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Russia warns against capping oil and gas prices

European Commission President Ursula von der Leyen says the region is facing an extraordinary situation.

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European Union energy ministers on Friday gathered in Brussels for emergency talks on how to protect households and businesses from runaway gas and electricity prices ahead of winter.

European Commission President Ursula von der Leyen sought to lay the groundwork for Friday’s meeting with a five-point plan. This includes a price cap on Russian gas, a windfall tax on fossil fuel profits, a mandatory target for reducing electricity use and emergency credit lines for power companies.

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Russian President Vladimir Putin responded to the proposals by threatening to rip up existing supply contracts if a cap on Russian energy exports is imposed, warning that he was prepared to let Europe “freeze” during the colder months.

Russian Foreign Ministry spokeswoman Maria Zakharova on Friday reportedly warned that the West failed to understand how energy price caps could impact their own countries. “The collective West does not understand: the introduction of a cap on prices for Russian energy resources will lead to a slippery floor under its own feet,” Zakharova said, according to Reuters.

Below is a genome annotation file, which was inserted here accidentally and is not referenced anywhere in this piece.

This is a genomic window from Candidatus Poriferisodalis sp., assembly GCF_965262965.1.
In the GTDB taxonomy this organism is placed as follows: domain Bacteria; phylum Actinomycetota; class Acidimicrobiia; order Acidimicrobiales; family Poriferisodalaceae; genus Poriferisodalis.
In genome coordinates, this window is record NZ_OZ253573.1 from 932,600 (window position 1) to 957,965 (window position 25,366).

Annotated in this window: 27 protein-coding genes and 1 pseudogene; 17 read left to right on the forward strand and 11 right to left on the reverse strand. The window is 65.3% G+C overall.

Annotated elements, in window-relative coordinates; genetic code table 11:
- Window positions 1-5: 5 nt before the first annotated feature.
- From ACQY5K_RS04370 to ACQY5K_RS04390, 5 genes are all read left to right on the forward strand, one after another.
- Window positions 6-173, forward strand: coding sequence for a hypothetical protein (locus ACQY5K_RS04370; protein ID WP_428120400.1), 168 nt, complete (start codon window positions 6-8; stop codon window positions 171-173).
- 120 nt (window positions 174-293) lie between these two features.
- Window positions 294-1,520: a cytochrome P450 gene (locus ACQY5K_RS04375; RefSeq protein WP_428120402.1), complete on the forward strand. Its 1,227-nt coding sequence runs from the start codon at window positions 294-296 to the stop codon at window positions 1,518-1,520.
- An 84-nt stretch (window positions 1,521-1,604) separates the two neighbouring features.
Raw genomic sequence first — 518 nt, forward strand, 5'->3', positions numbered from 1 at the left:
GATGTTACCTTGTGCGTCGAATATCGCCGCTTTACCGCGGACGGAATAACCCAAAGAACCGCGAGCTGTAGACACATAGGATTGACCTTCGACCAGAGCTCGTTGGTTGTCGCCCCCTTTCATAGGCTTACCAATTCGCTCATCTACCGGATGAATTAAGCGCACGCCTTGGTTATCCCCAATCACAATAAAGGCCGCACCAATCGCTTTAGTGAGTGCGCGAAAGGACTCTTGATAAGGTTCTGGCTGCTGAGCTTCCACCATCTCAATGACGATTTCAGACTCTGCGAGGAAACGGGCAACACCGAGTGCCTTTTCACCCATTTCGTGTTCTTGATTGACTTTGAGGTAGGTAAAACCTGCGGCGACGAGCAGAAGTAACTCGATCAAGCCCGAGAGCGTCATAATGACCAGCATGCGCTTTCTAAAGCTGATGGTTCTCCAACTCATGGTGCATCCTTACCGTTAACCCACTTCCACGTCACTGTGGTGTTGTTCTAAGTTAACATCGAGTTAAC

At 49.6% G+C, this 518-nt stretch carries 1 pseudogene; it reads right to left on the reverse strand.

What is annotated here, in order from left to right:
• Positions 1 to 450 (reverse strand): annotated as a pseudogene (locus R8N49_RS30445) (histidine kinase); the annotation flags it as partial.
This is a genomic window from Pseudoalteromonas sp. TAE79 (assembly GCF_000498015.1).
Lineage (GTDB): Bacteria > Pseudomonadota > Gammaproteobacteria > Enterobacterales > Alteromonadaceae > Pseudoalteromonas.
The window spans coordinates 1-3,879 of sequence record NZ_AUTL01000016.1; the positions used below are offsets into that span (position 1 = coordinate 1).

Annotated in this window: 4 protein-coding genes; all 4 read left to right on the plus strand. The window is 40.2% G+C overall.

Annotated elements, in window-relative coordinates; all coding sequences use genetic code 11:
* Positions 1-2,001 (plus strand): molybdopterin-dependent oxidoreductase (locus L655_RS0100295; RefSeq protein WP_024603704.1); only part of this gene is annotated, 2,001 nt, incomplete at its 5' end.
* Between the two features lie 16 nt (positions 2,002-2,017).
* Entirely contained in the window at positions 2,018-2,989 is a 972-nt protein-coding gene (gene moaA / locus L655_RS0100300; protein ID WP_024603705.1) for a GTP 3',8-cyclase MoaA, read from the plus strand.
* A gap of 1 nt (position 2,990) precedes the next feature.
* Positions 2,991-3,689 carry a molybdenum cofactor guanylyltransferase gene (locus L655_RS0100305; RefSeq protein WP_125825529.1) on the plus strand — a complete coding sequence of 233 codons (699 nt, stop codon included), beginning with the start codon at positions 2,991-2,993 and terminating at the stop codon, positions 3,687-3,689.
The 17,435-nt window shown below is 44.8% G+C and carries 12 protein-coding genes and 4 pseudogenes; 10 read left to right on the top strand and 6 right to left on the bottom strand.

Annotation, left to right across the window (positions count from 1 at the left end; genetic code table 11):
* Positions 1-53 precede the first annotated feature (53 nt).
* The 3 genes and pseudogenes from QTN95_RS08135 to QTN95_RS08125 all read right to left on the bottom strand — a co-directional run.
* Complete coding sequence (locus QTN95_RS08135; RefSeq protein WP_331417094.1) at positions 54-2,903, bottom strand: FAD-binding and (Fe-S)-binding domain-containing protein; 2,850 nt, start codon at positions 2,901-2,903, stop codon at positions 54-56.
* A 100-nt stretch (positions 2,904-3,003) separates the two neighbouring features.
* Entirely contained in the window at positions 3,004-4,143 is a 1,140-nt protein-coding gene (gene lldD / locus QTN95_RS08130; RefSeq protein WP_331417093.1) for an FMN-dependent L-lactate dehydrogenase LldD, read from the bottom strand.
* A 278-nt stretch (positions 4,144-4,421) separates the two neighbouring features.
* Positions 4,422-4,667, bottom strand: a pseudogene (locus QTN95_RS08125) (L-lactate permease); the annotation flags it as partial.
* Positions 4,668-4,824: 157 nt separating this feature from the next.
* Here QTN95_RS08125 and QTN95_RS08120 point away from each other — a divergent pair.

It is not expected that EU member states will reach a decision on Friday regarding the proposed policy ideas.

EU lawmakers have repeatedly accused Russia of weaponizing energy exports to drive up commodity prices and sow uncertainty across the bloc. Moscow denies using energy as a weapon.

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The 27-nation bloc has endured a sharp drop in gas exports from Russia, traditionally its largest energy supplier, amid the standoff over the Kremlin’s onslaught in Ukraine.

Imported Russian gas to Europe currently stands at 9%, representing a substantial fall from roughly 40% before the war.

The bitter energy dispute between Brussels and Moscow has recently seen Russia completely halt gas flows via a major supply route to Europe, exacerbating the risk of recession and a winter shortage.

Speaking in Brussels ahead of the talks, EU Energy Commissioner Kadri Simson told reporters that Friday’s meeting was necessary to provide governments with the right tools to address the deepening energy crisis.

“This is not only about prices,” Simson said. “It is also a challenge on the aspect of the security of supply.”

Energy bills have skyrocketed since Russia invaded Ukraine in late February and the West responded with a barrage of punitive economic measures.

Renewables needed ‘faster than ever’

“We are facing an extraordinary situation, not only because Russia is an unreliable supplier, as we have witnessed over the last days, weeks, months, but also because Russia is actively manipulating the gas market,” von der Leyen said in a statement on Wednesday.

“I am deeply convinced that with our unity, our determination, our solidarity, we will prevail,” she added.

Europe's energy crisis shows we need a transition to renewables faster than ever, analyst says

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